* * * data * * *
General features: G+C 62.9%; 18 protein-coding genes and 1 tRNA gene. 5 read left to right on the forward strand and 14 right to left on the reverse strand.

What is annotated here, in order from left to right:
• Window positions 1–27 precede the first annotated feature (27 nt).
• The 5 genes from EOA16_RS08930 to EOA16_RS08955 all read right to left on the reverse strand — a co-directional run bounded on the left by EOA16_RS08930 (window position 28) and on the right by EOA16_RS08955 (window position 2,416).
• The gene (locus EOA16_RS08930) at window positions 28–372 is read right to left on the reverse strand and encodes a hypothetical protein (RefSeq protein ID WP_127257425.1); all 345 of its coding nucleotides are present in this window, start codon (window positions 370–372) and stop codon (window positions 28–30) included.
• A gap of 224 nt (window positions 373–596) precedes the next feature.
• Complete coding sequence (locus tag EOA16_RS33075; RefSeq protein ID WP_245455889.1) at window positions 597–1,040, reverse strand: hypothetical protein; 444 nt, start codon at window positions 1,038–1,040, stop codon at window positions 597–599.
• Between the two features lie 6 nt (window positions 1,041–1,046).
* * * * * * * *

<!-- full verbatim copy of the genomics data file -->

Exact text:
General features: G+C 62.9%; 18 protein-coding genes and 1 tRNA gene. 5 read left to right on the forward strand and 14 right to left on the reverse strand.

What is annotated here, in order from left to right:
• Window positions 1–27 precede the first annotated feature (27 nt).
• The 5 genes from EOA16_RS08930 to EOA16_RS08955 all read right to left on the reverse strand — a co-directional run bounded on the left by EOA16_RS08930 (window position 28) and on the right by EOA16_RS08955 (window position 2,416).
• The gene (locus EOA16_RS08930) at window positions 28–372 is read right to left on the reverse strand and encodes a hypothetical protein (RefSeq protein ID WP_127257425.1); all 345 of its coding nucleotides are present in this window, start codon (window positions 370–372) and stop codon (window positions 28–30) included.
• A gap of 224 nt (window positions 373–596) precedes the next feature.
• Complete coding sequence (locus tag EOA16_RS33075; RefSeq protein ID WP_245455889.1) at window positions 597–1,040, reverse strand: hypothetical protein; 444 nt, start codon at window positions 1,038–1,040, stop codon at window positions 597–599.
• Between the two features lie 6 nt (window positions 1,041–1,046).